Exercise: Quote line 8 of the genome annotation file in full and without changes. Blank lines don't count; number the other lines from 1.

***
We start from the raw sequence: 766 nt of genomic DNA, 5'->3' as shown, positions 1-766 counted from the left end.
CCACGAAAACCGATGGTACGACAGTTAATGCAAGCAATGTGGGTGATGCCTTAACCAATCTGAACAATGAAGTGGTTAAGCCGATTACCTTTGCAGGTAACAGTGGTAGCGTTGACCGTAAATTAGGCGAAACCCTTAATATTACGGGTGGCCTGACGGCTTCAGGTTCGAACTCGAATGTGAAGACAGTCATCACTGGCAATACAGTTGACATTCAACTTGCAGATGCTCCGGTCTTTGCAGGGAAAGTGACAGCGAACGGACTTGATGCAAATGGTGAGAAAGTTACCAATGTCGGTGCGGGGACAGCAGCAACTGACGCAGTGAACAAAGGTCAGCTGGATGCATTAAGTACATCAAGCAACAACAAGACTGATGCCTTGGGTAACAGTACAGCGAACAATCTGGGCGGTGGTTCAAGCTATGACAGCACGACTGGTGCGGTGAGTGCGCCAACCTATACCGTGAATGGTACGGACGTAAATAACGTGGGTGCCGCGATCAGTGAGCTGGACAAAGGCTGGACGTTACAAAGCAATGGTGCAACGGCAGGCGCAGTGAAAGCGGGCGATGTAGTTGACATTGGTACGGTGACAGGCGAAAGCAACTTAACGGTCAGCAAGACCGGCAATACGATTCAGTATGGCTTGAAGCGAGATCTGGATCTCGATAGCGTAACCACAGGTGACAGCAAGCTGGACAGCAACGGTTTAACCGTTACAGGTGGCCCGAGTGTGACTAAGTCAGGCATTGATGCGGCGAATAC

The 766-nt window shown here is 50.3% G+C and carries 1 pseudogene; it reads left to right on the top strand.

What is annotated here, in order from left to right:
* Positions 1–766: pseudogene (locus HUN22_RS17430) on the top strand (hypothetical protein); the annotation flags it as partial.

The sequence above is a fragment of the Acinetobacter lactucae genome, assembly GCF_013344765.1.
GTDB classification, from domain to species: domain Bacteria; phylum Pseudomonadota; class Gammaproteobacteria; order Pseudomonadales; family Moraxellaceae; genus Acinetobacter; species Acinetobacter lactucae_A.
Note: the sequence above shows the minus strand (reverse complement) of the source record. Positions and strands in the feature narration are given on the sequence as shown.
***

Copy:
Note: the sequence above shows the minus strand (reverse complement) of the source record. Positions and strands in the feature narration are given on the sequence as shown.